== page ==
Jesus returns to Bethany for a festive dinner party among dearest, exceedingly grateful friends. Earlier, the sisters, Martha and Mary, had summoned Jesus to come to the aid of their sick brother, Lazarus. Devastated at his death, doubtless, they were disappointed with Jesus in his delay. Then they were dumbfounded with joy when Jesus raised Lazarus from the dead, revealing, as he had said, that he is “the resurrection and the life.”(1)
At some point during dinner, Mary anoints Jesus’ feet with expensive perfume, filling the air with its fragrance. Then, in an act of scandalous impropriety (such is the shamelessness of love!), she unbinds her hair in public and, in lowly, slavish, loving service, wipes his feet.(2)
Judas, professing concern for the poor, judges Mary and her foolish waste. Jesus, sensing, knowing the inescapable end of his status quo challenging, world-order upending proclamation of the kingdom of God, recognizes Mary’s anointing as a prophetic witness of his coming death. Declaring, “Leave her alone”, Jesus honors Mary and her loving lowliness as reflective of his self-sacrificial own.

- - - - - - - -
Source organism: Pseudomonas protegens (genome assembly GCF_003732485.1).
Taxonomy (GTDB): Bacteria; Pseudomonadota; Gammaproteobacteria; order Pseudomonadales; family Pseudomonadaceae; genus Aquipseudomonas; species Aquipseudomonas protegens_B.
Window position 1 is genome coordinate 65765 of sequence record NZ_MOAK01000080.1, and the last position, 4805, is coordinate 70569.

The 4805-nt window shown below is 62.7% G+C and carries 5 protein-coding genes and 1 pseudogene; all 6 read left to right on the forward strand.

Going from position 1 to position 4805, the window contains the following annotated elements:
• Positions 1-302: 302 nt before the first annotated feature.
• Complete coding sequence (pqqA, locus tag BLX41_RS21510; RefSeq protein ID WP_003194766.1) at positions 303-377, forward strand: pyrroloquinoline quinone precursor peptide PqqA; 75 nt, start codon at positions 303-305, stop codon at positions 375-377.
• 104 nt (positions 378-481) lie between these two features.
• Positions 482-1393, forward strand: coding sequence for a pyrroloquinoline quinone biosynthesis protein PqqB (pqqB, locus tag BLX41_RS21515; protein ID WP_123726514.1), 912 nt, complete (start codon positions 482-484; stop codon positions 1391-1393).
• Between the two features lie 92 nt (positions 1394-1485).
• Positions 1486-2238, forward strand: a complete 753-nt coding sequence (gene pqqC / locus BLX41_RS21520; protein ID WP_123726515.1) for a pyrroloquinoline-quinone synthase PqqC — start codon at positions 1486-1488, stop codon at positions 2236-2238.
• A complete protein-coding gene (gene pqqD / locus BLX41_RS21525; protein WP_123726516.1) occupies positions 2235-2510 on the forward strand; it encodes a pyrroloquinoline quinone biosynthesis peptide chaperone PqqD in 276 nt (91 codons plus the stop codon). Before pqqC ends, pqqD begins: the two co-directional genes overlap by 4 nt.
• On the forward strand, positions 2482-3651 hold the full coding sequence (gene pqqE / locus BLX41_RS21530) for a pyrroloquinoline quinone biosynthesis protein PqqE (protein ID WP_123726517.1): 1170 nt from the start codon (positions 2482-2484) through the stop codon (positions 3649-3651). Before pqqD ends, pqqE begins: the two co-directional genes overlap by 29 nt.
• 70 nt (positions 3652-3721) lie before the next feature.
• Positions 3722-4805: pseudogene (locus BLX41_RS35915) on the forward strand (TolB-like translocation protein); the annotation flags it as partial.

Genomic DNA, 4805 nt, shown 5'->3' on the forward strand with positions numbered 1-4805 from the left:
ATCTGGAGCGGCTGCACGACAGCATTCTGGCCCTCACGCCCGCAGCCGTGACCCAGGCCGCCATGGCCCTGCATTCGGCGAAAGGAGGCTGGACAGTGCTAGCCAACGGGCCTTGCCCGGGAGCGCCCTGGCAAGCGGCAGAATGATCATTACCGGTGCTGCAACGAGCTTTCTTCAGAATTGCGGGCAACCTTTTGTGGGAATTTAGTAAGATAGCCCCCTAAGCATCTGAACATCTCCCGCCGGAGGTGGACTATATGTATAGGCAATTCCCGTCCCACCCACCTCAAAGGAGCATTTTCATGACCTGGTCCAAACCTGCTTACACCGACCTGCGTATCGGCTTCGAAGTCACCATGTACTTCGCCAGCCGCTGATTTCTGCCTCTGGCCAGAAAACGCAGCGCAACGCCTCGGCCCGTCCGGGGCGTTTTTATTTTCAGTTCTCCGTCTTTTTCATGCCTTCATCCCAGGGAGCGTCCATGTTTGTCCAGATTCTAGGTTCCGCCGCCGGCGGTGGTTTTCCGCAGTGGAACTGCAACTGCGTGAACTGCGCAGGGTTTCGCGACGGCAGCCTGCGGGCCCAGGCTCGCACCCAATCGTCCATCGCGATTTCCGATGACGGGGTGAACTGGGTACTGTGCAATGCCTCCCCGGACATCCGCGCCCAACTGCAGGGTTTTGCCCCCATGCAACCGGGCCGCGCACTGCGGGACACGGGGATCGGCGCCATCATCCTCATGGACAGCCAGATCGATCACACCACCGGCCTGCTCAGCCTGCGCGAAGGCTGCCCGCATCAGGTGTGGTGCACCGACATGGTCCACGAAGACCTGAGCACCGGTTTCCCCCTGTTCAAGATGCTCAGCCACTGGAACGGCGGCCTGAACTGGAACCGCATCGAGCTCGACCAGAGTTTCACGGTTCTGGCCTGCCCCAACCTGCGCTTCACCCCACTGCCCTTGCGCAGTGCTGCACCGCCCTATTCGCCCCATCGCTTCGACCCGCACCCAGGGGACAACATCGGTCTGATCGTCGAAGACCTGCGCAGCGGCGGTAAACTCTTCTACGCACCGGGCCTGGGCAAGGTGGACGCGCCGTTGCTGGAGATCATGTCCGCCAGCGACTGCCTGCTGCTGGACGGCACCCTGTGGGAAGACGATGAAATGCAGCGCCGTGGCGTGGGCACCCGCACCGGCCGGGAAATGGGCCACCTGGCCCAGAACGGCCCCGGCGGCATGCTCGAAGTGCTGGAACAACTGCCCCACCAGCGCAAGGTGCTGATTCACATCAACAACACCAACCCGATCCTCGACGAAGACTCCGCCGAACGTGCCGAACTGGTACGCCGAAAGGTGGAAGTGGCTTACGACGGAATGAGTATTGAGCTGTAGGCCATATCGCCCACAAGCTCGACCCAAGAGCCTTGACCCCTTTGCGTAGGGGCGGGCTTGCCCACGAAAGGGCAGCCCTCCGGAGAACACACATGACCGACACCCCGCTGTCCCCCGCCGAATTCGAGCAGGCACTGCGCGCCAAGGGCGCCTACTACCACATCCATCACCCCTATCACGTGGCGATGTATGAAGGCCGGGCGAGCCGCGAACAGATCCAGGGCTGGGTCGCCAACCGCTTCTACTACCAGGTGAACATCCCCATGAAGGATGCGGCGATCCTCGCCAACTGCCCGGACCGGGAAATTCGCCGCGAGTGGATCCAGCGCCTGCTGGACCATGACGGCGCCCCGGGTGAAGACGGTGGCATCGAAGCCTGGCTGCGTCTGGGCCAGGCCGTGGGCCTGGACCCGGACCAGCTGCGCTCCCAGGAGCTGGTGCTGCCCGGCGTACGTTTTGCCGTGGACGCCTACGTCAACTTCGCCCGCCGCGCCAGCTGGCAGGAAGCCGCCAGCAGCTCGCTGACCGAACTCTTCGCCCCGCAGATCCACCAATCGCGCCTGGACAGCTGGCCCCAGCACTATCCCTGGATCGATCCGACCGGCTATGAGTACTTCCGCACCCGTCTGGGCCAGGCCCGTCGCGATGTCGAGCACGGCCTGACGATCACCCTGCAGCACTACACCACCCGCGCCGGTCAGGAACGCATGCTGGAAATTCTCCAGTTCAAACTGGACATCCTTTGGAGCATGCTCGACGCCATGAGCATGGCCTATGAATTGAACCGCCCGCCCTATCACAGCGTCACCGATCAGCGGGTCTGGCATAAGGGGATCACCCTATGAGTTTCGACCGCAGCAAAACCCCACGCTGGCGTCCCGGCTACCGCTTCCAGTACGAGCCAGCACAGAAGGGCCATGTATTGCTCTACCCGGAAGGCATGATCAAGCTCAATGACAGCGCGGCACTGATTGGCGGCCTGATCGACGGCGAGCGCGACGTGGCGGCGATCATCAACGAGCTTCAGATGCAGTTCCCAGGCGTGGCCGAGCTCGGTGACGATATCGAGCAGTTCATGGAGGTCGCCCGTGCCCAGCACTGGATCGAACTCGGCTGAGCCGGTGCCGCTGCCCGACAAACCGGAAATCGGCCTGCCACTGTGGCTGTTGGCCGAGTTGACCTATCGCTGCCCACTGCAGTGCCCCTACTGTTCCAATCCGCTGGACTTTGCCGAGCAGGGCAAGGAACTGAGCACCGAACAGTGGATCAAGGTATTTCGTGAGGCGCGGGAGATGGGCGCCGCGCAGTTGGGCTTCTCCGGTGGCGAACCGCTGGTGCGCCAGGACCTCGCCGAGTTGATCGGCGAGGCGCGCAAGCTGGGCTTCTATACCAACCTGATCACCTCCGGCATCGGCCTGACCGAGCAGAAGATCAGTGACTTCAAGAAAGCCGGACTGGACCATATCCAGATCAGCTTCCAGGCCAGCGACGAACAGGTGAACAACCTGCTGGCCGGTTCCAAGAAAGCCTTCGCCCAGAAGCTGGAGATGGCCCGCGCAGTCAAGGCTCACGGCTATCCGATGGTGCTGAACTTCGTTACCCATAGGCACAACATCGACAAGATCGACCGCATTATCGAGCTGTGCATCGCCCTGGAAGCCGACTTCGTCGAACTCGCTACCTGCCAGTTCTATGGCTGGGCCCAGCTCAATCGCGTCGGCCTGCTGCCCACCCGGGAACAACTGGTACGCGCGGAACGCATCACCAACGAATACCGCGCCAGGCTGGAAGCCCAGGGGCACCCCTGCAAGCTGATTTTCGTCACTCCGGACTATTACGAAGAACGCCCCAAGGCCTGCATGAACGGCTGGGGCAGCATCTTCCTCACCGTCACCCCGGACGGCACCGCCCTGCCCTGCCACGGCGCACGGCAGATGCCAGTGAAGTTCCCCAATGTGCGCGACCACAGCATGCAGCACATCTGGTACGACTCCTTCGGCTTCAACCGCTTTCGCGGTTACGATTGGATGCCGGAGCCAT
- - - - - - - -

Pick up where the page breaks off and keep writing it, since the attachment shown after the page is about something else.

Jesus calls us all into his service. And our service in his name rarely involves the massive proportion of public deeds affecting myriad folk, but rather mostly is measured in daily, small, lowly deeds of love and justice, wasteful, in the world’s judgment, of our time and energy…
For I liken our service in Jesus’ name unto the language of Isaiah. We, most often, do not, need not “cry or lift our voices.” Rather, when we behold the “bruised reed” or the “dimly burning wick” of a sister or brother of our human family in need, we are called to open our caring hearts and to extend our comforting hands, seeking not to break the soul or quench the spirit of our sister or brother. In this, we embody the love that “brings forth justice.”
(1) See John 11.1-44
(2) In this, I cannot help but note that Mary dares to do more, much more than the great John the baptizer, who, years before, appearing on the scene, also in Bethany, heralding the coming of the Messiah, declared himself unworthy to untie the thong of Jesus’ sandals (See John 1.26-28).
Illustration: Mary anoints Jesus’ feet, James Tissot (1836-1902)